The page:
Silence fell in the office. Gus stormed out and slammed the door behind him, warping the frame. He donned a hardhat and grew a hundred feet. The door opened again and her father stepped out.

“I don’t know what to do about him,” Gustav said, staring up at his son.

“He’s just a kid,” Constance said. “He’ll grow out of it.”

“I sure hope so,” Gustav said. “We’re already over budget and behind schedule on this job. Any more delays, I’m not sure we’ll be able to break even.”

“It can’t be that bad,” she said, and paused. “Can it?”

He nodded and said, “I might even have to start letting people go.”

“Dad, no,” she said, standing to face him. “These guys work their asses off for us. To fire them, just like that… it’s not fair.”

“I know,” he said, “but times are tough. This is just the nature of the business.”

“What if I take a pay cut?” she asked. “I can get by on less, and then you won’t have to—”

“It’s not your sacrifice to make,” he said, placing his hands on her shoulders. “I have to figure this out, and I have to make the tough decisions, if and when the time comes. Okay?”

She sighed, then nodded.

“Good,” he said, and smiled. “Now get up there and help your brother.”

She nodded again, and Gustav stepped back into his office, leaving the door ajar. Constance stared at the ground for a long moment, then grew and joined Gus.

She forced a smirk and said, “That didn’t sound much like an apology.”

Gus rolled his eyes.

“If you thought that was actually going to happen,” he said, “you’re more delusional than he is.”

“He’s just worried about you,” she said.

“Bullshit,” Gus replied. “Only thing he cares about is this damn company.”

“That’s not true,” she said. “He’s under a lot of stress is all.”

“You always take his side,” Gus said.

“I’m not taking any side,” she said. “I’m just—”

“Whatever,” he said. “Let’s just get this day over with.”

He reached down and scooped up a handful of rebar, depositing it near the top of the building. Constance glanced down at the site office and sighed.


The phone rang in the middle of the night. Constance dragged herself out of bed and stared down at the screen; her brother’s number appeared in the call display.

“This better be good,” she muttered, “or I’ll—”

“Constance Gordon?” an unfamiliar voice asked.

“Uh… yes,” she replied. “Who are you and why do you have my brother’s phone?”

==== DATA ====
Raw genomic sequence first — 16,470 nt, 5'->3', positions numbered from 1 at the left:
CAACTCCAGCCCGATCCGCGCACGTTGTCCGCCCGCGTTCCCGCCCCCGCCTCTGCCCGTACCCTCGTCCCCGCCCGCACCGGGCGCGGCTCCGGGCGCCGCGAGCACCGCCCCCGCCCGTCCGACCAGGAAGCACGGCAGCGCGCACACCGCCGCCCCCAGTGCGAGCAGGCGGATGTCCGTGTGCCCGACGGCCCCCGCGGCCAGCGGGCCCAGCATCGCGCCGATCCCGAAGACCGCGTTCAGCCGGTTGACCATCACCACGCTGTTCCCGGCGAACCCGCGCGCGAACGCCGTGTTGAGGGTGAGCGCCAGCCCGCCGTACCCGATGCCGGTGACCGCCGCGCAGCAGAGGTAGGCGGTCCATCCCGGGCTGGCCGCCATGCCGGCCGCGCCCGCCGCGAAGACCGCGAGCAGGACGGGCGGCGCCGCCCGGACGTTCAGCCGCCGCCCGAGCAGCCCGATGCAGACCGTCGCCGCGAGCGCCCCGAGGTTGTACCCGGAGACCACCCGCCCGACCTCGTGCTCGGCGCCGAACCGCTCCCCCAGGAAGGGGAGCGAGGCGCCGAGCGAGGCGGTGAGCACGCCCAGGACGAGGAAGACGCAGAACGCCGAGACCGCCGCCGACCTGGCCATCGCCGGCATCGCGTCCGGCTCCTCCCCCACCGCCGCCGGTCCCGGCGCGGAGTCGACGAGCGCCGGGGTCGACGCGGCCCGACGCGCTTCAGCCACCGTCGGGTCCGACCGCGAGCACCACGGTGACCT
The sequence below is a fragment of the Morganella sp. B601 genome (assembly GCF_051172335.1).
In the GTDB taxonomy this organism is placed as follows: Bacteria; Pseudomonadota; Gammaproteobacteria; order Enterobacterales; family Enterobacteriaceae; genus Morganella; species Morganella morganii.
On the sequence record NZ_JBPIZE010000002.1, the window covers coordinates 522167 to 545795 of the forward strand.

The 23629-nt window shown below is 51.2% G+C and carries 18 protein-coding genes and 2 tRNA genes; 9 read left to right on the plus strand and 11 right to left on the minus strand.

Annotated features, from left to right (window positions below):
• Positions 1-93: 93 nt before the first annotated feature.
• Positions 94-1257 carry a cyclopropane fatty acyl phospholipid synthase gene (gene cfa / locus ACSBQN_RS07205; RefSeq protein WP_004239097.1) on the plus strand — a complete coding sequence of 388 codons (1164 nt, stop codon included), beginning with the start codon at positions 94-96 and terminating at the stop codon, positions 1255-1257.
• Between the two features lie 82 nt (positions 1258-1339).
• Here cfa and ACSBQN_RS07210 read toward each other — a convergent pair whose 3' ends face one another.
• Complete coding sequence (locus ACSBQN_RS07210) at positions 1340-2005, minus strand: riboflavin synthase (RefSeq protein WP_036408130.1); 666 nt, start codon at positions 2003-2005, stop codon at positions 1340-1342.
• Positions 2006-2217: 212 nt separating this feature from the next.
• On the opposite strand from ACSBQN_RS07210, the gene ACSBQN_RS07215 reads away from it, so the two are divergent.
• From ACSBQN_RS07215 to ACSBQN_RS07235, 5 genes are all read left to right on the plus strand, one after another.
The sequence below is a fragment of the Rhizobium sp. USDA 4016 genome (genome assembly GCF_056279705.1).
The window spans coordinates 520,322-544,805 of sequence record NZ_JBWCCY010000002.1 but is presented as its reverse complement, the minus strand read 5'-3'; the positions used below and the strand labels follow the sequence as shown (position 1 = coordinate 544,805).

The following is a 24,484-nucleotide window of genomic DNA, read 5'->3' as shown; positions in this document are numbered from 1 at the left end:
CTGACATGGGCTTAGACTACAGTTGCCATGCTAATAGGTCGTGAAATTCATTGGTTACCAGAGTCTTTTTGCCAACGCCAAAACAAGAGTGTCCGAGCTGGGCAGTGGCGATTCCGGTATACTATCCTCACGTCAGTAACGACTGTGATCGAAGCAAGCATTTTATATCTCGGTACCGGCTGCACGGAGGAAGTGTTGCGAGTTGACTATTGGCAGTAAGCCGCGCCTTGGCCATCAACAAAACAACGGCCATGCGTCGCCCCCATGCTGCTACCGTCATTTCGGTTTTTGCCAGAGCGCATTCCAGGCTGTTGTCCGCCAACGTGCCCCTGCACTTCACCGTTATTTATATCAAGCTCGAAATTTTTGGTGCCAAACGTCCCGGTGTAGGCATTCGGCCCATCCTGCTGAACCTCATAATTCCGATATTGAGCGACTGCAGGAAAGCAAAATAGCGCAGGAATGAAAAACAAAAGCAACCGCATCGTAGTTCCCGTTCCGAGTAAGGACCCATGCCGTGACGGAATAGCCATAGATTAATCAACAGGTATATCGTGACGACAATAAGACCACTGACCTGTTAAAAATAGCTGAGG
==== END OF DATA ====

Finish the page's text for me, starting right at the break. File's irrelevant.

“I’m Constable Norton with the Victory City Police Department,” the voice said. “I’m sorry to bother you so late, but I found your number in your brother’s contact list and—”

“What happened?” she snapped, fully awake. “Is he okay?”

“He’s fine,” Norton said. “He’s just… well… inebriated.”

Constance sighed.

“Of course,” she said. “And I suppose he needs me to bail him out?”

“Something like that,” Norton replied. “If you could meet me at the western gate of Victorious Park, I can explain.”

“I’ll be right there,” she said, and hung up.


Constance spotted a police officer with dark skin and a shaved head pacing along the sidewalk in front of the park entrance and pulled up the curb. She hopped out of her truck and hurried over to him.

“Miss Gordon?” he asked.

She nodded.

“Follow me,” he said, heading into the park. “I’m really sorry for dragging you out here like this. I just didn’t know what else to do. I wasn’t exactly trained for this.”

“Trained for what?” she asked.

He stopped on the path and shone his flashlight into the woods, where a swath of trees had been uprooted and flattened. He stepped forward and Constance followed.

Eventually they came to the edge of a small clearing. A twenty-foot-tall Gus was sprawled out on the grass, face up with his mouth agape. Constance sighed.

“I haven’t tried to wake him,” Norton said. “I just dug out his phone and his ID and called the first person with the same last name. I figured his family would probably have a better idea of how to deal with him.”

“I do have a few tricks up my sleeve,” she said.

Norton’s eyes widened as she began to grow, matching her brother’s size. She stepped over to Gus and nudged his shoulder with her foot.

“Wake up,” she said.

Gus groaned and rolled away from her. Constance glanced down at Norton.

“Can I borrow your taser?” she asked.

“No,” he replied.

“Please?” she asked.

He crossed his arms, and she shrugged.

“Worth a shot,” she said, and turned back to her brother. “Come on, Gus. I’m giving you one last chance to get out of this with your dignity intact.”

Gus didn’t respond.

“Your call,” Constance said.

She grew a few feet taller and grabbed Gus by the ankle. She dragged him along the ground, out of the clearing and into his path of destruction. He tried going limp, but it didn’t help.